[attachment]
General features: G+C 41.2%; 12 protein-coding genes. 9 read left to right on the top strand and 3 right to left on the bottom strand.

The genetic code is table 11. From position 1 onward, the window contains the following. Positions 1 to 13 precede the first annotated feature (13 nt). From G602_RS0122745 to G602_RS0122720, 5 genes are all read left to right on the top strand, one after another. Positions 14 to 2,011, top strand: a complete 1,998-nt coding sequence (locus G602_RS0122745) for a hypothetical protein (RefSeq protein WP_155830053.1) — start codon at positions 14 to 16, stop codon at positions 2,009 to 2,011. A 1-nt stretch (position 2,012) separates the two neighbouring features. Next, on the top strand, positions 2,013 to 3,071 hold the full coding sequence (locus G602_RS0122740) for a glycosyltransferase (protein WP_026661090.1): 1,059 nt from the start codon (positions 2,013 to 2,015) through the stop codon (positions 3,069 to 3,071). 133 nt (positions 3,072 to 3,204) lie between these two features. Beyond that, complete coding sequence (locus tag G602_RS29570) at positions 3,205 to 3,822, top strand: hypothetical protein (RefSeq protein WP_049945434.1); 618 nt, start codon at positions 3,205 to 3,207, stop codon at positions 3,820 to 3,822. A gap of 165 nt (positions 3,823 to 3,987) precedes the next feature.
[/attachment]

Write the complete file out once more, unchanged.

General features: G+C 41.2%; 12 protein-coding genes. 9 read left to right on the top strand and 3 right to left on the bottom strand.

The genetic code is table 11. From position 1 onward, the window contains the following. Positions 1 to 13 precede the first annotated feature (13 nt). From G602_RS0122745 to G602_RS0122720, 5 genes are all read left to right on the top strand, one after another. Positions 14 to 2,011, top strand: a complete 1,998-nt coding sequence (locus G602_RS0122745) for a hypothetical protein (RefSeq protein WP_155830053.1) — start codon at positions 14 to 16, stop codon at positions 2,009 to 2,011. A 1-nt stretch (position 2,012) separates the two neighbouring features. Next, on the top strand, positions 2,013 to 3,071 hold the full coding sequence (locus G602_RS0122740) for a glycosyltransferase (protein WP_026661090.1): 1,059 nt from the start codon (positions 2,013 to 2,015) through the stop codon (positions 3,069 to 3,071). 133 nt (positions 3,072 to 3,204) lie between these two features. Beyond that, complete coding sequence (locus tag G602_RS29570) at positions 3,205 to 3,822, top strand: hypothetical protein (RefSeq protein WP_049945434.1); 618 nt, start codon at positions 3,205 to 3,207, stop codon at positions 3,820 to 3,822. A gap of 165 nt (positions 3,823 to 3,987) precedes the next feature.